2

There are three good reasons why professional racing teams care about weight Hills Margins of victory are often VERY small Racers run in packs for aerodynamic reasons. If you can out-climb an opponent enough to drop him from your pack on a climb, then he probably won't catch up on the flat - because the he is working against air resistance and the power ...


2

Energy gels such as GU Energy gels are a pretty common quick acting energy source. For a more natural source, you could try honey


2

I wouldn't worry too much about crosswinds with 60mm depth. Unless you are a very light rider or live somewhere really windy! Each wheelset handles crosswinds slightly different due to their shape/profile. So it's worth reading the reviews. One thing to bare in mind is what kind of riding you do and how fast you ride: If you ride in a bunch and shelter ...


2

You have the seat stay mounts on the frame (those are the two thin tubes that go from the rear wheel drop outs to the top of the seat tube). What you need is mounts on the rear wheel drop outs. Typically, they are part of the dropout and/or frame. In your case, you have none. That being said, the P-Clips and Tubus Clamps will not be useful. The Tubus ...


1

I think this is quite a broad question, so I'll highlight a few parts of the bike: Seatposts/saddles: Probably interchangable Forks: You wouldn't want to swap them, and chances are a beefy mountain fork wouldn't go into a road frame anyway, even if you could get the right headset. Gearing: Road bikes typically have higher gearing than mountain bikes ...


1

A simpler alternative would be to use inline barrel adjusters to join the two sections of outer. That would avoid having to re-wrap the bars and means you could put the levers back in if you wanted to. Just release the inner wire from the brake, pull it out as far as the interrupter lever, remove the lever, inster the barrel adjuster and re-thread. Then wind ...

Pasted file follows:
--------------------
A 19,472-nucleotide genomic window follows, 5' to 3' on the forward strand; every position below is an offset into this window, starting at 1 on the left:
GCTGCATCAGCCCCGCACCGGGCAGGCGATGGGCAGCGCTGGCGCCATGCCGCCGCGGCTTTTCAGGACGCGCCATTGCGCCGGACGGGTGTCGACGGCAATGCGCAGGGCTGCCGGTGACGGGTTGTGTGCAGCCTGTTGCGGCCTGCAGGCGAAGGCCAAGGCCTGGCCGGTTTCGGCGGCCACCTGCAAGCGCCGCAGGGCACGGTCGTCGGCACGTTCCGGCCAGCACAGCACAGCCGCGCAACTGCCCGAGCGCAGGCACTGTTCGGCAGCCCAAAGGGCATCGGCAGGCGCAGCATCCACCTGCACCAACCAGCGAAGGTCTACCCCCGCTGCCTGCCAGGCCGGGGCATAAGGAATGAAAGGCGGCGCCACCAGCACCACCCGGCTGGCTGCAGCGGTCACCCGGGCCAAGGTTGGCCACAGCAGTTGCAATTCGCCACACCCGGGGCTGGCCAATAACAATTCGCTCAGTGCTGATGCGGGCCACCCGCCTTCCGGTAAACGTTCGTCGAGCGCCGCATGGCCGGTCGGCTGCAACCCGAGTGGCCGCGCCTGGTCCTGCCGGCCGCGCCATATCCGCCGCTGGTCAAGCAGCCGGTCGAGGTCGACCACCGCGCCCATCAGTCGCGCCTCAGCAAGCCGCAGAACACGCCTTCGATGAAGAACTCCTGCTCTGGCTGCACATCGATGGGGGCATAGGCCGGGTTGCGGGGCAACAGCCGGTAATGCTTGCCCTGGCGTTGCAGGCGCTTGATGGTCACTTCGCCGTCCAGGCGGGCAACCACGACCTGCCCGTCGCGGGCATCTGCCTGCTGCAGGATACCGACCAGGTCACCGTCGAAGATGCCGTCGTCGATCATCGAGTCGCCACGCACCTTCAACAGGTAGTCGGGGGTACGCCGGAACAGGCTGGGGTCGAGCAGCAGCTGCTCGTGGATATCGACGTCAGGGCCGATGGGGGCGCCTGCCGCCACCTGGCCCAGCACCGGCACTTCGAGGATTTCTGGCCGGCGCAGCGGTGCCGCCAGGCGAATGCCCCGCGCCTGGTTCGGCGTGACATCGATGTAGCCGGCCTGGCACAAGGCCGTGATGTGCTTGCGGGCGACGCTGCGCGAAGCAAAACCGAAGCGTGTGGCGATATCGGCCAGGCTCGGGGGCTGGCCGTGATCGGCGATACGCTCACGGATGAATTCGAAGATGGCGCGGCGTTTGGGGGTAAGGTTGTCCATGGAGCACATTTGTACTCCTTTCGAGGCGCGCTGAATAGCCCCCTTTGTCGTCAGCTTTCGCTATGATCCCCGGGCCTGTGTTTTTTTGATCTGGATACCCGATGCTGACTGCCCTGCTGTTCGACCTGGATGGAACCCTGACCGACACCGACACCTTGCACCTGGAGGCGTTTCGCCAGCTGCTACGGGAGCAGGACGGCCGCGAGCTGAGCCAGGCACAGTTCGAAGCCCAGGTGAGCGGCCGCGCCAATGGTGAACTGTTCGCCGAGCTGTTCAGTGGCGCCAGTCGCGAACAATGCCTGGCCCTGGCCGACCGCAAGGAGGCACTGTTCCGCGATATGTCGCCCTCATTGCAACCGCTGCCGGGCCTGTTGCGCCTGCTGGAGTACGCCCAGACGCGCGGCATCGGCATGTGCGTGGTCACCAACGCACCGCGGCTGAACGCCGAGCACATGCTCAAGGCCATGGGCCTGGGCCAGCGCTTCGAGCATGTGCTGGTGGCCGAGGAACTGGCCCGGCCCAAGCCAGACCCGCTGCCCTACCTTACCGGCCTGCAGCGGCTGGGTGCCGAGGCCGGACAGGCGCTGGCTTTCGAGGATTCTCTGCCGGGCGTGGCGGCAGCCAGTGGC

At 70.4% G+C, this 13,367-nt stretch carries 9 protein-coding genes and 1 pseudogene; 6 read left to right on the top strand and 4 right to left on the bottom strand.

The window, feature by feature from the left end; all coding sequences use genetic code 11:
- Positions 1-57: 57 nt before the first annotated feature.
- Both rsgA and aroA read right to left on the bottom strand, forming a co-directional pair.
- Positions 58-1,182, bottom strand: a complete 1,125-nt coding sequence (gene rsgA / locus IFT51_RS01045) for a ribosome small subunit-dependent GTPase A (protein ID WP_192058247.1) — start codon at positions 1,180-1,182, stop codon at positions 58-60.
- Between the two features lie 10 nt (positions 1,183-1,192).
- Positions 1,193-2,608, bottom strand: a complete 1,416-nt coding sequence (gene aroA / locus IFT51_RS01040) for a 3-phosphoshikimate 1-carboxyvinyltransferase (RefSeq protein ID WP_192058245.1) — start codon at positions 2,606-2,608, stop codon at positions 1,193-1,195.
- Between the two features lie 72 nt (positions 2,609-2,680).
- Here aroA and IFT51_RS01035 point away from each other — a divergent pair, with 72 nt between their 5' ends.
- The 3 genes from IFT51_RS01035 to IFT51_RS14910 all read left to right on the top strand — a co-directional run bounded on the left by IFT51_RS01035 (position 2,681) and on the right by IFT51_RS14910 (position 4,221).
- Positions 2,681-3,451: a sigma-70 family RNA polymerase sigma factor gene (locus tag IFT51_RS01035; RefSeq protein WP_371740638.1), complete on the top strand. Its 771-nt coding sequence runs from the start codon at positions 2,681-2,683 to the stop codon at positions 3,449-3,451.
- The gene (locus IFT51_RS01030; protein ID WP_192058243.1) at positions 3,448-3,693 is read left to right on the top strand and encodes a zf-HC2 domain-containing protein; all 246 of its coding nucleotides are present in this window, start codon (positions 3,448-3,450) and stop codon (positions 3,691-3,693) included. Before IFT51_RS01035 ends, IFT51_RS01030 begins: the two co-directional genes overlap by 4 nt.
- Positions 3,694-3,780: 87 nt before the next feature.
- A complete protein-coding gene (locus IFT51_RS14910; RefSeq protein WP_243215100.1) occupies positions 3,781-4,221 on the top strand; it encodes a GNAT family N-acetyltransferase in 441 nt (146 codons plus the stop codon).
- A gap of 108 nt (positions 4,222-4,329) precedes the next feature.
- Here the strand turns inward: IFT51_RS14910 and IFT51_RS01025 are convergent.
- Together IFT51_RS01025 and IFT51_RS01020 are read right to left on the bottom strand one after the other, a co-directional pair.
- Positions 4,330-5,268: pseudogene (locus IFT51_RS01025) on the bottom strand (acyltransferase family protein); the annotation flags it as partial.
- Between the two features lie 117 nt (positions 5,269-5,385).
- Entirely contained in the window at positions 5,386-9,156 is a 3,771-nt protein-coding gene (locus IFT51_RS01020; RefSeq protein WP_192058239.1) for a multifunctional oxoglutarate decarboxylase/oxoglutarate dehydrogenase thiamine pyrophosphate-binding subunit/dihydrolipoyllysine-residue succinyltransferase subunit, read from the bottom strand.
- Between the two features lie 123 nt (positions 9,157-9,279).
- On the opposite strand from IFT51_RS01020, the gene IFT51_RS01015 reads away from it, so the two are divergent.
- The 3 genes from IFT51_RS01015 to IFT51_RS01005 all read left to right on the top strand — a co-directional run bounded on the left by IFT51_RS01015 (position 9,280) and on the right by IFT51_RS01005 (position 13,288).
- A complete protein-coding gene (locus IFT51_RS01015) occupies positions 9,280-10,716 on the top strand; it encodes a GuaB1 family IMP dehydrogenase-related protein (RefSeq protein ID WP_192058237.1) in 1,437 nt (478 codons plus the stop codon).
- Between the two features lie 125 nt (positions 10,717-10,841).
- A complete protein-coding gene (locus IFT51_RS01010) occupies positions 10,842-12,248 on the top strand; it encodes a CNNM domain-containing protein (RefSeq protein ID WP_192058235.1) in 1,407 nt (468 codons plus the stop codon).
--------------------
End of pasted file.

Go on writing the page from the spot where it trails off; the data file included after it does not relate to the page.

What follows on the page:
1

We've used an app for android phones made by Liuto. It was great, easy to learn/use and cheap --only $1.11. Basically, when each rider goes off by start number, you tap their corresponding number on their return and the calculation of their time versus overall elapsed time is complete. Snap!


1

It's about keeping your energy up NOT about somehow generating 5kmph more from food. You'll go faster through training but it won't help if you bonk half way through a ride. I tend to "fuel" up before a ride then eat as I go along; usually rice cakes or cereal bars. For a bit of emergency energy if I'm flagging I'll go with a gel (some give me cramps tho) or ...


1

Skratchlabs has made a series of youtube videos for lots of types of food for different types of energy. You may want to thumb through them in order to find something which works for you (your stomach may not agree with everything). One thing I particularly like about the Skratchlabs videos is that they have a nice way of packaging real foods in foil so you ...


1

This advice - from above- could you get killed: Firstly your tires must be hard - near the maximum pressure written on the side wall. Riding soft tires is a recipe for death under oncoming traffic, because they don't have as much grip and just slide out from under you. It's junk from a self-appointed expert. Sorry: yes, you've cycled 50 years, but you're ...


1

This is a very interesting question. Aluminum vs Carbon. Well it be long before the two will be in the same price range - on it's way in the very near future. I have an Aluminum and a Carbon frame road bike. The aluminum bike has a longer wheelbase, more relaxed seat angle (72.5 vs 74) and square formed stays, and deflects most of the bumps and vibration ...